Making Cleanup Time Fun!

3 Secrets to Getting Your Kids to Clean Up Each and Every Time

“A song can improve transitions because it becomes a behavior cue: Students grow accustomed to the length of the song or part of a song and internalize the time they have to move on to the next task, which helps them begin to take responsibility for their own learning.”  ~ Maria Alegria

Cleanup time inside the classroom or even at home with your kids can feel like a power struggle. 

What’s the best way to turn that around?

Make it fun!

Below are some ideas to make clean up time fun and efficient. But beware, if children have not been given notice that it’s about time to clean up, your announcement may be greeted with some pushback.

Solution? Give a 10, 5 and 2 minute announcement that cleanup time is coming. For those children who are hyper focused on their play, make sure to make eye contact with them so you can confirm they got the notice as well.

Ok, back to the fun stuff….

  1. Beat the Song!

“We’re Cleaning Up”, a Musically Minded original, has become the go-to song for many teachers when it comes to clean up time.

How do they use it? By turning it on and challenging their students to get everything cleaned up before the song is over.

Watch how it’s done in the video then try it in your classroom this week and see how it goes.

  1. Pretend to be……

If you are a theme-based program or your children are especially interested in a certain topic, use it to engage imagination to make cleaning up more fun!

For example, if you’ve been singing about elephants, ask the children to pick up toys with their trunk. If your students love dinosaurs, have them use their TRex arms to clean up. 

  1. Tell them what comes next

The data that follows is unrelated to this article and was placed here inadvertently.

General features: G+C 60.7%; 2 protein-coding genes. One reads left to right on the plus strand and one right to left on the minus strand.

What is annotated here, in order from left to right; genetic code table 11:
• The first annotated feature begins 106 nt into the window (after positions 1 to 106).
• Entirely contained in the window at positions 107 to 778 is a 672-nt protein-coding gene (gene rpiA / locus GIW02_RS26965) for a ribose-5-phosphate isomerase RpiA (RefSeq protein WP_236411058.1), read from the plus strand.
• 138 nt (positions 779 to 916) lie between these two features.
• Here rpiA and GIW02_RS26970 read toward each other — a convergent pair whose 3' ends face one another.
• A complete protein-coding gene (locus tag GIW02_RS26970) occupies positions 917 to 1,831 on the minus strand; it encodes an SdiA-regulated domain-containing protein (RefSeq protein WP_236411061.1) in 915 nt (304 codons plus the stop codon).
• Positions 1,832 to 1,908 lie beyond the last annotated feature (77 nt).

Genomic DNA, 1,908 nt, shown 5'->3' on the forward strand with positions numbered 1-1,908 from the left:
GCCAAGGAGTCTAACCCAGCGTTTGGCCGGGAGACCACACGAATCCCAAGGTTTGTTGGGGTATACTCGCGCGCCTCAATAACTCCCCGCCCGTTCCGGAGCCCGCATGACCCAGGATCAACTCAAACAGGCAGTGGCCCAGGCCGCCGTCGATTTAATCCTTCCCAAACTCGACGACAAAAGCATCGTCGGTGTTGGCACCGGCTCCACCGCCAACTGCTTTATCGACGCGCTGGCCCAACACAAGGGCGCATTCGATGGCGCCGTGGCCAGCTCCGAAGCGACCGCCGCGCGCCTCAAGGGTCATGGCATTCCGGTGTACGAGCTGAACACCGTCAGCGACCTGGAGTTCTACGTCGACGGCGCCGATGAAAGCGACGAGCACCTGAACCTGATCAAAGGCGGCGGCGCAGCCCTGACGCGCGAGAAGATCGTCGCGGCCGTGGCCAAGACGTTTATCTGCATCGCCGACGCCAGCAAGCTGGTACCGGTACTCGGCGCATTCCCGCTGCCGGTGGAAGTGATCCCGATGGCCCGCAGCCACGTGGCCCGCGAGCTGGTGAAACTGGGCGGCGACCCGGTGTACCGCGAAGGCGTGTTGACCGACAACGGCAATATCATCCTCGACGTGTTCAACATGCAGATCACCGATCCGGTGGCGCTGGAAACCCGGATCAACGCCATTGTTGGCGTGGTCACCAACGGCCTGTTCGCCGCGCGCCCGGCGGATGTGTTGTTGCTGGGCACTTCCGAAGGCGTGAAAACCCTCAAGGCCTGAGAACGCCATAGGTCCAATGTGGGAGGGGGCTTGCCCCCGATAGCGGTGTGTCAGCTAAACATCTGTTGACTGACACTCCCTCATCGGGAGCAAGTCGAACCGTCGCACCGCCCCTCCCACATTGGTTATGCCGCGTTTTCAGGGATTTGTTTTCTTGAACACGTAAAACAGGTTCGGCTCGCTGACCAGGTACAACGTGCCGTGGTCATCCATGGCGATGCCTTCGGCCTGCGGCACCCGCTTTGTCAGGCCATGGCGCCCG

Even as adults, we want to know that once we complete a task we’d rather not do, something fun is on the other side.

Kids are the same way!

Try using this fun transition song below and make it your own by singing what they have to look forward to after cleanup time.

Tune: London Bridge

When we finish cleaning up, cleaning up, cleaning up.

When we finish cleaning we will _______________.

Do you have a cleanup strategy at your house or classroom that works well? Tell us in the comments below!

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MusicallyMinded

A Seattle-based music education business specializing in early childhood music and movement classes founded by Jocelyn Manzanarez in September of 2003. Jocelyn held her first class in the basement of the Tahoma School District bus barn in Maple Valley, Washington with just six babies. Along with their mamas, Jocelyn cultivated the babies’ innate musical abilities and interests through play, song, movement and love. She knew her quest to touch as many young children as possible had begun. This first class will also be known as Musically Minded’s first Budding Beethovens.

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